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Since the advent of television in the early 1950s, its impact on American life, and especially its impact on children, has been the subject of great interest and great debate. The United States became a nation of television viewers between 1950 and 1960, and the popularity of television has continued unabated.1 Consumer electronics are now requisite components of American family life. Ownership of televisions and other devices (eg, DVD players, video game system, computers) is nearly universal among families with children.2 More telling is that, in 2009, American families reported owning an average of almost 4 (3.8) televisions, almost 3 (2.9) VCR/DVD players, and 2 computers. Eight-four percent had cable/satellite television as well as Internet access. Moreover, 71% of children between 8 and 18 years old had a television in their bedroom, 50% had cable/satellite channels, and a third had a computer with Internet access in their bedrooms.2 American children are growing up with unprecedented levels of access to media, and this trend seems unlikely to decline.
During the first decade of the new millennium, the number of devices available for accessing media content (eg, televisions, DVDs, DVRs, computers, cell phones, tablets such as iPads, networked video game consoles such as the Wii or xBox360, or other devices whose sole purpose is to stream content to televisions or existing screens, such as AppleTV) increased rapidly. The current plethora of possibilities and platforms renders long-standing concerns of scholars and practitioners alike about the impact of television on children almost quaint. Although television remains highly popular, technological advances have rendered the means of delivery of media content nearly irrelevant.
The large variety of consumer electronics and entertainment technology available to consumers has been greatly facilitated by the switch from analog to digital delivery technologies. Digital technology offers users the capability to use more media simultaneously, producing the phenomenon of media multitasking.2,3 Computers, tablets (eg, iPads) and even cell phones can run multiple applications simultaneously, everything from streaming video to resident application programs. The combination of digital delivery with significant advances in component miniaturization, touch screens, and wireless technologies in recent years has forever changed the kinds of devices people rely on, the ways in which people use media, and how people access media content.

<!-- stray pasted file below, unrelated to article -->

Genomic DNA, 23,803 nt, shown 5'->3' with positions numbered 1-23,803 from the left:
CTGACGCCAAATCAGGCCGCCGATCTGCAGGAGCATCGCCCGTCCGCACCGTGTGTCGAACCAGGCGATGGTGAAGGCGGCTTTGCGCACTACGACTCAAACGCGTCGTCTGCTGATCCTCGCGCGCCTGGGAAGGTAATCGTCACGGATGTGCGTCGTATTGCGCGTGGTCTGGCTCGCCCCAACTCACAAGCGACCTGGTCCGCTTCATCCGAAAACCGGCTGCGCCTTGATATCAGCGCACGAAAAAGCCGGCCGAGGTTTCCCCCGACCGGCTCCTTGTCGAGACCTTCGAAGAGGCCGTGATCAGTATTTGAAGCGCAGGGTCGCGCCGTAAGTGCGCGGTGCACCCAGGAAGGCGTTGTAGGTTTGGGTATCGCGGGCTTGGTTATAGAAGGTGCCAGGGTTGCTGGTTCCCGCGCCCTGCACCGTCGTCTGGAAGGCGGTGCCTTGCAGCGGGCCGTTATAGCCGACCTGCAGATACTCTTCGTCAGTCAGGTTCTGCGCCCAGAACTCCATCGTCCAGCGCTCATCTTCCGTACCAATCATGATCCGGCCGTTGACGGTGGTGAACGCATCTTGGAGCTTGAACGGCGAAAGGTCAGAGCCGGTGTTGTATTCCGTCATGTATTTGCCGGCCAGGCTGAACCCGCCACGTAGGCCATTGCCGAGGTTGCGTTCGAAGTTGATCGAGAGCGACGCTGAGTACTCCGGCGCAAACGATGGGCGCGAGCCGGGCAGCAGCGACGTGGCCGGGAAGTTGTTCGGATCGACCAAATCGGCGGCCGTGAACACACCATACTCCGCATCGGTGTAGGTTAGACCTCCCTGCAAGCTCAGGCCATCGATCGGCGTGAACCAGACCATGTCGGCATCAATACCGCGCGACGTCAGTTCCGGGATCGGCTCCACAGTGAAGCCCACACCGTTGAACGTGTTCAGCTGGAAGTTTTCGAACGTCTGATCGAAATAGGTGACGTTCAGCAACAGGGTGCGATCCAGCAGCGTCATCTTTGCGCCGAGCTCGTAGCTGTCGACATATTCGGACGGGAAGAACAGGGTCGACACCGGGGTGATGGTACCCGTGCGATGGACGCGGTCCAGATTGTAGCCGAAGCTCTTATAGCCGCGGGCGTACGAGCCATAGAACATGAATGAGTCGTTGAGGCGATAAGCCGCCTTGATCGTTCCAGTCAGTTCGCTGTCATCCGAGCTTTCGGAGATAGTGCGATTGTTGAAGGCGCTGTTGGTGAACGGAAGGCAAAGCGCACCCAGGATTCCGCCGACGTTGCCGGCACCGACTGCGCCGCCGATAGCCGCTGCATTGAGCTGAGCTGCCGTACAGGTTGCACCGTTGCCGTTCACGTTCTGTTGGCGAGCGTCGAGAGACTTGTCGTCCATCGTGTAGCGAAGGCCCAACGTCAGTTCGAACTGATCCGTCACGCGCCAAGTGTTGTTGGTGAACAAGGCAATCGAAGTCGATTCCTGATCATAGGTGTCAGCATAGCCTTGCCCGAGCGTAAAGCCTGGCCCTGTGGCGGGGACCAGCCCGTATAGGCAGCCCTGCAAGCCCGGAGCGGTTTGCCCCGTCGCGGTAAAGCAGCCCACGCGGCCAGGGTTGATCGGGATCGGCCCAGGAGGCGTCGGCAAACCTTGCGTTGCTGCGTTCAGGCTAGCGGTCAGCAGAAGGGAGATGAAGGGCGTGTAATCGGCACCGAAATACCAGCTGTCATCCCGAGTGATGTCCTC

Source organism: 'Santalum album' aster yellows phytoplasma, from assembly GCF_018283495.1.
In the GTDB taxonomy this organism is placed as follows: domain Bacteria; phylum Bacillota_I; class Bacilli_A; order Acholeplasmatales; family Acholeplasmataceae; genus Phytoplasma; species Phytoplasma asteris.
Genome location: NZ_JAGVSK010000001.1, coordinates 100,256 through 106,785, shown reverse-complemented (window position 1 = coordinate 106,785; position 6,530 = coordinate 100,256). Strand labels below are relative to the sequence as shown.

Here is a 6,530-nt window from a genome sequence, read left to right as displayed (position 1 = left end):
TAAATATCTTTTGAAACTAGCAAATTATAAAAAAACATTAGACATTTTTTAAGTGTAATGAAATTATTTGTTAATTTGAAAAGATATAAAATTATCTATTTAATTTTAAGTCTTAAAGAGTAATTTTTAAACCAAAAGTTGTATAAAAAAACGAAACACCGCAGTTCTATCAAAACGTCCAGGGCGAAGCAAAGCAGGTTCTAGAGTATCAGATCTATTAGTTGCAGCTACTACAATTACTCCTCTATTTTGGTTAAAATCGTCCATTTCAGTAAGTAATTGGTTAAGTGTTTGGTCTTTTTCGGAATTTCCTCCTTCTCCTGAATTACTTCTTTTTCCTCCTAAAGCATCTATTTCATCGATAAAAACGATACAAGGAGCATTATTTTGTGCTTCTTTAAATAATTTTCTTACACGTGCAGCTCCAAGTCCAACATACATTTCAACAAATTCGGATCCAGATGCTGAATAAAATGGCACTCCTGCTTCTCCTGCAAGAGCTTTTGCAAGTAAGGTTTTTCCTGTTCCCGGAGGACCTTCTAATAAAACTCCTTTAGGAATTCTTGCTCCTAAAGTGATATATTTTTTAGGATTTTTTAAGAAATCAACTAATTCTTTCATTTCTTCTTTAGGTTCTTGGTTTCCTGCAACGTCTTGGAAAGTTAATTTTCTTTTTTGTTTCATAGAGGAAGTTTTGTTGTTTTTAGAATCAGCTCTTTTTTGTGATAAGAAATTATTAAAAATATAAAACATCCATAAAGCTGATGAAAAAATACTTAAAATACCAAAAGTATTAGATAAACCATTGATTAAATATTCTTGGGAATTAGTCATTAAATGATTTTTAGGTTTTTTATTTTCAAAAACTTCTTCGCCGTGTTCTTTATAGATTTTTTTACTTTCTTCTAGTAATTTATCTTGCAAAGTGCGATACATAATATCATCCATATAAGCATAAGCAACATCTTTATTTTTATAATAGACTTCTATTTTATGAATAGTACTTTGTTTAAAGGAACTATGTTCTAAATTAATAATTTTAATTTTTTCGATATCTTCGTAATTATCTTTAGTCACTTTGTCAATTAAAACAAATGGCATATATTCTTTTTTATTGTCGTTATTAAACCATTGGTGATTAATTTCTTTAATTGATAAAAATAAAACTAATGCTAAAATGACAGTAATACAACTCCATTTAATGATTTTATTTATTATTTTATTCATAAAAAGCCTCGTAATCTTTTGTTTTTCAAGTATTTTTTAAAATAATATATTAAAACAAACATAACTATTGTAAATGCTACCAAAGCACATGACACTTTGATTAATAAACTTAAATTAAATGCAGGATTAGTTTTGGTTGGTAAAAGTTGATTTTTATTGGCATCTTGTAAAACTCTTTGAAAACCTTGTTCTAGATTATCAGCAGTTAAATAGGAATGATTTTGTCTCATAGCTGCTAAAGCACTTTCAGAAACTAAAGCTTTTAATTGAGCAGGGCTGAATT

As an example, between 2004 and 2009, cell phone ownership among US youth has increased from about 48% to 84%.4 Among youth aged 12 to 18 years, mobile-to-mobile texting has become the primary way they communicate with friends, surpassing face-to-face contact, email, instant messaging, and voice calling as the preferred mode of daily communication.5 However, voice calling is still the preferred mode for reaching parents5 (probably because of parental preferences rather than those of teens). Increasingly, even cell phones are morphing into smartphones, allowing Internet access and surfing, online game playing, video streaming, and all manner of activities far removed from the humble purpose of sending and receiving communications, either voice or text.
Facebook was launched in 2004, the same year that Google made its first public stock offering. Facebook now has 750 million active users (the youngest of whom are 13 years old), and Google has changed the lexicon: the verb to google can now be found in the Webster Collegiate and Oxford English Dictionaries, defined as “to use the Google search engine to obtain information on the Internet.”6,7 The first iPhone went on the market in June 2007, and Apple released the first iPad tablet computer in April 2010, selling 3 million of the devices in 80 days.8
These 3 products alone represent major conceptual and technological innovations that have altered the media landscape for current and future generations of children. In their own way, each has provided the foundation for ensuing paradigmatic shifts, altering the way people think about media, how people use it in their daily lives, what people expect from it, and the role people expect it to play in their lives and the lives of their children.
Regarding the impact of media, children and youth have always been a special audience, in part because they are developmentally vulnerable, and in part because they have always been among the earliest adopters and heaviest users of entertainment technology.9 There is popular and scholarly consensus that today’s adolescents, in particular, have widely adopted the use of digital media for daily life activities. An image of typical American teenagers is conjured up: these teenagers are in their rooms, doing homework on the computer, perhaps with a word-processing program open for text, surfing the Internet for information related to the topic of their particular paper. Although both writing and surfing, they are texting friends on their cell phones or about events at school, who likes whom, who dissed whom, or what a pain the assignment is. Alternatively, they are posting this same information in more public forums via updates on their own Facebook statuses, or posts on the walls of their Facebook friends. All this is happening with the television on in the background (or video content streamed via iPads, or networked game consoles), and/or while listening to music on their iPods. It is commonly thought that this image describes most adolescents in America today, and there is some evidence to support this notion.2